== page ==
<base href="URL">
Specify the name of the file relative to which partially qualified pathnames in URLs should be interpreted. If not otherwise specified the URL containing the document being displayed is used as the base.
<link rev="RELATIONSHIP" rel="RELATIONSHIP" href="URL">
The link tag allows you to define relationships between the document containing the link tag and the document specified in the "URL". The rel attribute specifies the relationship between the HTML file and the Uniform Resource Locator (URL). The rev attribute (for "reverse") specifies the relationship between the URL and the HTML file. For example, <link rev="made" href="URL"> indicates that the file maker or owner is described in the document identified by the URL. (Note that link tags are not displayed on the screen as part of the document. They define static relationships, not hypertext links.)

Elements usually placed in the body element

The following sections describe elements that can be used in the body of the document.

Text Elements

The end of a paragraph that will be formatted before it is displayed on the screen.
<pre> . . . </pre>
Identifies text that has already been formatted (preformatted) by some other system and must be displayed as is. Preformatted text may include embedded tags, but not all tag types are permitted. The <pre> tag can be used to include tables in documents.
<listing> . . . </listing>
Example computer listing; embedded tags will be ignored, but embedded tabs will work. This is an archaic tag.
<xmp> . . . </xmp>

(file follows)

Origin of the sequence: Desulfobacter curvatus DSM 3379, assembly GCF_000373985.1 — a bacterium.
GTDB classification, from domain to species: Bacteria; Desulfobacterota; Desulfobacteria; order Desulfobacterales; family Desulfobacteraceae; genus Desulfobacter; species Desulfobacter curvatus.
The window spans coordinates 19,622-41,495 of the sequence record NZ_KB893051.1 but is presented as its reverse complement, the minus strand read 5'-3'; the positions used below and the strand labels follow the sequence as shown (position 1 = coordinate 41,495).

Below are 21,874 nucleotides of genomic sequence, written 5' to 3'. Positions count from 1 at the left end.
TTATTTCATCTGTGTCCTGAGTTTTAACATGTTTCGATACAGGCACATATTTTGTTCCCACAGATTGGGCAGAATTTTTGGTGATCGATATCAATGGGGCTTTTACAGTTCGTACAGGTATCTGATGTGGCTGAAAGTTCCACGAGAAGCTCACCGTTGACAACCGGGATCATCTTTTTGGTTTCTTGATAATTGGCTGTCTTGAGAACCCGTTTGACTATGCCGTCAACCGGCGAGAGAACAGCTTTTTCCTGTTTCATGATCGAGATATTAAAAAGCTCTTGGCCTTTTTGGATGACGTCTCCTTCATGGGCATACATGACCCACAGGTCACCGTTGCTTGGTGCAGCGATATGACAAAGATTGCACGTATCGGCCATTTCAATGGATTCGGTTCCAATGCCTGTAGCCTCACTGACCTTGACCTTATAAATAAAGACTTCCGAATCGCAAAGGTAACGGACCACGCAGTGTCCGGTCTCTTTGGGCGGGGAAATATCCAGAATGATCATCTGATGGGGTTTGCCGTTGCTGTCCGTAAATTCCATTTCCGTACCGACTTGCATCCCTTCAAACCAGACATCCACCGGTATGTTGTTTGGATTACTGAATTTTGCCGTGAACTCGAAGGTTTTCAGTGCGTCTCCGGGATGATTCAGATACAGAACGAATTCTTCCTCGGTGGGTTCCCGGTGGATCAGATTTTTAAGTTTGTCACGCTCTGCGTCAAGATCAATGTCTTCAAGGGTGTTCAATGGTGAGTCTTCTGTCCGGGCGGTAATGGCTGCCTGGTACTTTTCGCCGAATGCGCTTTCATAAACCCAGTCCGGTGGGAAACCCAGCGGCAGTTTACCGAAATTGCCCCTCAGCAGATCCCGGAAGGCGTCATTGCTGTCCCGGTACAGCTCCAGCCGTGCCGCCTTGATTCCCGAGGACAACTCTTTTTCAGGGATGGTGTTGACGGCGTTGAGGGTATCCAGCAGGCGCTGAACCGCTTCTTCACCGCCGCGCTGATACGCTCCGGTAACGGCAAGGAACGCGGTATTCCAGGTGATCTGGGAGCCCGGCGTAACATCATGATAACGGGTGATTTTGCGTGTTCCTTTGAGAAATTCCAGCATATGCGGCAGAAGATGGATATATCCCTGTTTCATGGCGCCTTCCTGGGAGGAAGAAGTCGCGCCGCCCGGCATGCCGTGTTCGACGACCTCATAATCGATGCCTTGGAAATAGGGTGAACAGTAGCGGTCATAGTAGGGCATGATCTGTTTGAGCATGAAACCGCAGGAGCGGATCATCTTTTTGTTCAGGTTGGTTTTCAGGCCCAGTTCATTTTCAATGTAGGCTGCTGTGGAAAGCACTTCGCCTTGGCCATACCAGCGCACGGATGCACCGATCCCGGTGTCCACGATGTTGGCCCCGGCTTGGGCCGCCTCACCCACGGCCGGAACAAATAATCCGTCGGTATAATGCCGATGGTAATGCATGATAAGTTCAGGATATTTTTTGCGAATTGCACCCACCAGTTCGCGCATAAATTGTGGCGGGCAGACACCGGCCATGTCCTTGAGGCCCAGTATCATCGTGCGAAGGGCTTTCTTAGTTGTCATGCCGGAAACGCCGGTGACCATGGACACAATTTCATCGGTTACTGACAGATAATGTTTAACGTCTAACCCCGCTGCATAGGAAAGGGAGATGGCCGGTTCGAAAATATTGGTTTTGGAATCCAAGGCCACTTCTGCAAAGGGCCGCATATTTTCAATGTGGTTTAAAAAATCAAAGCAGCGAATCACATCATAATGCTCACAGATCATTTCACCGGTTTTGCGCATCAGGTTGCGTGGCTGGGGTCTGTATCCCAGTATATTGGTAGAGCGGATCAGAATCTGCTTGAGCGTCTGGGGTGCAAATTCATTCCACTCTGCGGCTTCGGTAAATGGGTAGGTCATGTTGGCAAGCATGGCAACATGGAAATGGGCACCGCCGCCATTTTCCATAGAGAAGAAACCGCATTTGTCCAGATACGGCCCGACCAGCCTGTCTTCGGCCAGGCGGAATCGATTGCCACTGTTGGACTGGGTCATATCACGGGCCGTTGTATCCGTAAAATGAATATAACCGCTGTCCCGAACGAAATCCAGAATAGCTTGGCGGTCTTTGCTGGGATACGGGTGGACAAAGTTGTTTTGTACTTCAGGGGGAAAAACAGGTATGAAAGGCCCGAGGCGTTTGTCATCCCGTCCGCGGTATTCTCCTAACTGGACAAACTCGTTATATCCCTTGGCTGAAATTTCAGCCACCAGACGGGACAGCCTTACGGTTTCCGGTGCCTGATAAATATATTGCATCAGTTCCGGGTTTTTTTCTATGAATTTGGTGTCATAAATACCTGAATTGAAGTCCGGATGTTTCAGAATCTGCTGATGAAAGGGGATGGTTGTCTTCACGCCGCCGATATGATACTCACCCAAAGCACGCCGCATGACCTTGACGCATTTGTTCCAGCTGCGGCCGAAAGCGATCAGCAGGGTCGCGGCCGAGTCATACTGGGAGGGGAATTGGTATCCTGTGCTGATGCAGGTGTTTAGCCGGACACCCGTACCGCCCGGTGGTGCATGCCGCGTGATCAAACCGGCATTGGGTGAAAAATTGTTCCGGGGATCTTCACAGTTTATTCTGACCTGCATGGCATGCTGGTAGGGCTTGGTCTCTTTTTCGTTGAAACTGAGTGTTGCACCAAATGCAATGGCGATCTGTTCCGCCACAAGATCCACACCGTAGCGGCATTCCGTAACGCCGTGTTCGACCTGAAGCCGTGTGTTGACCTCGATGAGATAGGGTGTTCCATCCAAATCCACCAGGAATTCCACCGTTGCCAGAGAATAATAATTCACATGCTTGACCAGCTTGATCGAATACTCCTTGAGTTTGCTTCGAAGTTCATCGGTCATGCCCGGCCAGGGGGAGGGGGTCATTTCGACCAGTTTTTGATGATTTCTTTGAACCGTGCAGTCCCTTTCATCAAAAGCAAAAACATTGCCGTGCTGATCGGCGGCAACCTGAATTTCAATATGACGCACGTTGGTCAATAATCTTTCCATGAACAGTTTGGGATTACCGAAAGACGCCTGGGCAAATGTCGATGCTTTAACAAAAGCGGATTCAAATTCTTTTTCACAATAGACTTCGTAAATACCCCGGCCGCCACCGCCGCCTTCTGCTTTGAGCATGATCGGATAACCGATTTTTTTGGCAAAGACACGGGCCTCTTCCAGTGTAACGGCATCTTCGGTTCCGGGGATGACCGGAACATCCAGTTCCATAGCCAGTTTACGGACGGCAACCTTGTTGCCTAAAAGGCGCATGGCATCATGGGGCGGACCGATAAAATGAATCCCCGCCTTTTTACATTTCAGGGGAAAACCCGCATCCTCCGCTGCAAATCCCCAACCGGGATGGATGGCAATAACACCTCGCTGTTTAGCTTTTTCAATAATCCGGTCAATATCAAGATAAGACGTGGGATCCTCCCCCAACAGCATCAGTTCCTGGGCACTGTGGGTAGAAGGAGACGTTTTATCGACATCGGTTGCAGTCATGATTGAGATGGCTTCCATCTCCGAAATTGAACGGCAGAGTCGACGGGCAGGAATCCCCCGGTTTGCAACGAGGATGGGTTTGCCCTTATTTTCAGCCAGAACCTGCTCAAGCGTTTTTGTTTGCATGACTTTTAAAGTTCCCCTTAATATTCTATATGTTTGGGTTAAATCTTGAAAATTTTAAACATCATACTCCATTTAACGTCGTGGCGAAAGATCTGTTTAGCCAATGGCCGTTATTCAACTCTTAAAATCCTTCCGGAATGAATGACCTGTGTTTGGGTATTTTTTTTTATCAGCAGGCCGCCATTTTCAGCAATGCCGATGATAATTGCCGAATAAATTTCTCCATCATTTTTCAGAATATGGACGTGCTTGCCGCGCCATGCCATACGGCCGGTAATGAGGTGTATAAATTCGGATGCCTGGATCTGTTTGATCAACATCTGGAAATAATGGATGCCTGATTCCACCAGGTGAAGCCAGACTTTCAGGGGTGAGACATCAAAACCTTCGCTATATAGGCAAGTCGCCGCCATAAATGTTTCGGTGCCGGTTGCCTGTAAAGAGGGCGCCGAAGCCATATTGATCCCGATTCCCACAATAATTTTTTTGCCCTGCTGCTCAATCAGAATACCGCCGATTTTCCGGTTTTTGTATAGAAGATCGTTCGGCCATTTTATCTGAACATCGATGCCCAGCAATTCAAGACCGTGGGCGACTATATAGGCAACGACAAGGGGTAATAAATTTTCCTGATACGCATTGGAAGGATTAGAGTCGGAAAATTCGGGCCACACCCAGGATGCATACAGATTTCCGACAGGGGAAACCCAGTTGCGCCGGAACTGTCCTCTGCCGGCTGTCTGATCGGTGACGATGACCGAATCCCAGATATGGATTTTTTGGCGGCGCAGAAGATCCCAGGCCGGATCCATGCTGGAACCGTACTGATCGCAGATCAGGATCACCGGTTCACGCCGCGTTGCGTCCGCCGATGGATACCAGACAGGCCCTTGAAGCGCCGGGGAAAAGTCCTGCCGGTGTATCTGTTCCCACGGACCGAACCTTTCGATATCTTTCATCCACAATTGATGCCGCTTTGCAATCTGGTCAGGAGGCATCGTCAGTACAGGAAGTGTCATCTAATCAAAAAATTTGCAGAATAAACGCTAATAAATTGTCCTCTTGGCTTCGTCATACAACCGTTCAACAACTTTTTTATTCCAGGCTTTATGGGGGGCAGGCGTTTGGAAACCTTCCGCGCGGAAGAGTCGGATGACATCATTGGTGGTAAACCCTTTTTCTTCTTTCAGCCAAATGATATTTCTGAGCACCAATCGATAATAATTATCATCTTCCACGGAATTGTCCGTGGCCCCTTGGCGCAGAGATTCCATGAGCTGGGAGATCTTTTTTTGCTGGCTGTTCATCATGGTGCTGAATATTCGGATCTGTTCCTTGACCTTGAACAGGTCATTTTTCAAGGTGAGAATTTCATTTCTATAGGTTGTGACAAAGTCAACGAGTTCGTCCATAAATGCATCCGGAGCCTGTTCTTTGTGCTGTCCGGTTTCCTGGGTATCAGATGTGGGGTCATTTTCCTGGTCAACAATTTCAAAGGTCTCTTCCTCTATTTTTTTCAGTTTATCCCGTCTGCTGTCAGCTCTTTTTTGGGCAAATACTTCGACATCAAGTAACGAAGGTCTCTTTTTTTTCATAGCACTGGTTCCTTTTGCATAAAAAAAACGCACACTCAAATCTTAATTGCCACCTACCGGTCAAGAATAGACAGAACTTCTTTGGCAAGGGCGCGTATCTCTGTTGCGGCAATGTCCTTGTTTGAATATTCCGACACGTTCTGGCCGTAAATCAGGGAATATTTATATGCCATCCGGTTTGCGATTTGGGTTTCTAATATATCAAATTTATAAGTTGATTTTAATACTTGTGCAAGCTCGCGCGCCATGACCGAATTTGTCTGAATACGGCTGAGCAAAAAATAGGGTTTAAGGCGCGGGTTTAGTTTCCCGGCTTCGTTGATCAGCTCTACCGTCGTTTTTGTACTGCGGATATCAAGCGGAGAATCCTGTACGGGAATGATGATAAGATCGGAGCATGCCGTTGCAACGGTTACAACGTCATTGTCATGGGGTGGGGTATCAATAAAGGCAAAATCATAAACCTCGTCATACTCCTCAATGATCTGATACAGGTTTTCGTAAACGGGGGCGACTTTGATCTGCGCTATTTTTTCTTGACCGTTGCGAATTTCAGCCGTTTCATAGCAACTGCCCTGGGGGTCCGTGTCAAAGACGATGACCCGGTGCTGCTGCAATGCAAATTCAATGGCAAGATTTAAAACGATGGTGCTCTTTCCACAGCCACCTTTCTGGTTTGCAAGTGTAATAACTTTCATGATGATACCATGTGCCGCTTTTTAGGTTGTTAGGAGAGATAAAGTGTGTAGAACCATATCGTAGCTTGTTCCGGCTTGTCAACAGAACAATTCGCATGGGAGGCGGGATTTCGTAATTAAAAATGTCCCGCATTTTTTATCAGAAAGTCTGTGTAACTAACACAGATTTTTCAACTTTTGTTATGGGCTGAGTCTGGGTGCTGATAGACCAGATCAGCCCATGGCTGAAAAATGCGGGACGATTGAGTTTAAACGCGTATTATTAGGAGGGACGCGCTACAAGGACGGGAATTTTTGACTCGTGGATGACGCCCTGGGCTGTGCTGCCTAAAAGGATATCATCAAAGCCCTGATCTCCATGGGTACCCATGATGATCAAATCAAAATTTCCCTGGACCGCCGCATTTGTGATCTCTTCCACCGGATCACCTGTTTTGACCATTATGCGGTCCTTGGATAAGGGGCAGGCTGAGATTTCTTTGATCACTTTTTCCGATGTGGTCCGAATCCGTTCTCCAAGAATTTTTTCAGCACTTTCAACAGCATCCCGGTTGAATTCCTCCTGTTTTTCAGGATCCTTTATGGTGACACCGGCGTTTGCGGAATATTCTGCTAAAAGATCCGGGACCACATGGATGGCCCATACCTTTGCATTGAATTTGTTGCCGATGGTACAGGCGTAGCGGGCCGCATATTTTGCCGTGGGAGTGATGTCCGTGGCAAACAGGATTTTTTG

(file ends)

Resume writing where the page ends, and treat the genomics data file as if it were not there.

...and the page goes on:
Similar to <pre> except no embedded tags will be recognized.
Similar to <pre> except no embedded tags will be recognized, and since there is no end tag, the remainder of the document will be rendered as plain text. This is an archaic tag. Note that some browsers actually recognize a </plaintext> tag, even though it is not defined by the standard.
<blockquote> . . . </blockquote>
Include a section of text quoted from some other source.

Hyperlinks or Anchors

<a name="anchor_name"> . . . </a>
Define a target location in a document
<a href="#anchor_name"> . . . </a>
Link to a location in the base document, which is the document containing the anchor tag itself, unless a base tag has been specified.
<a href="URL"> . . . </a>
Link to another file or resource
<a href="URL#anchor_name"> . . . </a>
Link to a target location in another document
<a href="URL?search_word+search_word"> . . . </a>
Send a search string to a server. Different servers may interpret the search string differently. In the case of word-oriented search engines, multiple search words might be specified by separating individual words with a plus sign (+).
An anchor must include a name or href attribute, and may include both. There are several optional attributes, but they are rarely encountered.

The structure of a Uniform Resource Locator (URL) may be expressed as:

where the possible resource types include: file, http, news, gopher, telnet, ftp, and wais, among others, and each resource type relates to a specific server type. Since each server performs a unique function, each resource type requires different additional_information. For example http and gopher URLs will have a structure like:
The colon followed by an integer TCP port number is optional, and is used when a server is listening on a non-standard port.